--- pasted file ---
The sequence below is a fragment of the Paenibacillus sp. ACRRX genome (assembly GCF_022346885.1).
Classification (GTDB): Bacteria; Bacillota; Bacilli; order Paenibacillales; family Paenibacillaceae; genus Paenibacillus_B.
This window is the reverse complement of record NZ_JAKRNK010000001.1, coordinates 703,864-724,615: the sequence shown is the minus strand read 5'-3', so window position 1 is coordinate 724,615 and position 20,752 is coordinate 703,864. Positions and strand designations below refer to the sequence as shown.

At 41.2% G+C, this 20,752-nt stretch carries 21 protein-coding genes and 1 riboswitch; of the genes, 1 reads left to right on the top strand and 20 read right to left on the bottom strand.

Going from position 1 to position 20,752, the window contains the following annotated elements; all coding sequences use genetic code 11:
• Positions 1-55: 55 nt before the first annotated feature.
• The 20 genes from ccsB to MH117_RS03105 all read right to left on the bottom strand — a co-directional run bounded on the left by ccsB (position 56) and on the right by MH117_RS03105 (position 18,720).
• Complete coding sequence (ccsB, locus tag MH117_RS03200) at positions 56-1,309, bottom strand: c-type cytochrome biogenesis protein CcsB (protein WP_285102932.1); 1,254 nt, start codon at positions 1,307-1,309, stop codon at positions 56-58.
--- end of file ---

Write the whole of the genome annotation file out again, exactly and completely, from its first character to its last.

The sequence below is a fragment of the Paenibacillus sp. ACRRX genome (assembly GCF_022346885.1).
Classification (GTDB): Bacteria; Bacillota; Bacilli; order Paenibacillales; family Paenibacillaceae; genus Paenibacillus_B.
This window is the reverse complement of record NZ_JAKRNK010000001.1, coordinates 703,864-724,615: the sequence shown is the minus strand read 5'-3', so window position 1 is coordinate 724,615 and position 20,752 is coordinate 703,864. Positions and strand designations below refer to the sequence as shown.

At 41.2% G+C, this 20,752-nt stretch carries 21 protein-coding genes and 1 riboswitch; of the genes, 1 reads left to right on the top strand and 20 read right to left on the bottom strand.

Going from position 1 to position 20,752, the window contains the following annotated elements; all coding sequences use genetic code 11:
• Positions 1-55: 55 nt before the first annotated feature.
• The 20 genes from ccsB to MH117_RS03105 all read right to left on the bottom strand — a co-directional run bounded on the left by ccsB (position 56) and on the right by MH117_RS03105 (position 18,720).
• Complete coding sequence (ccsB, locus tag MH117_RS03200) at positions 56-1,309, bottom strand: c-type cytochrome biogenesis protein CcsB (protein WP_285102932.1); 1,254 nt, start codon at positions 1,307-1,309, stop codon at positions 56-58.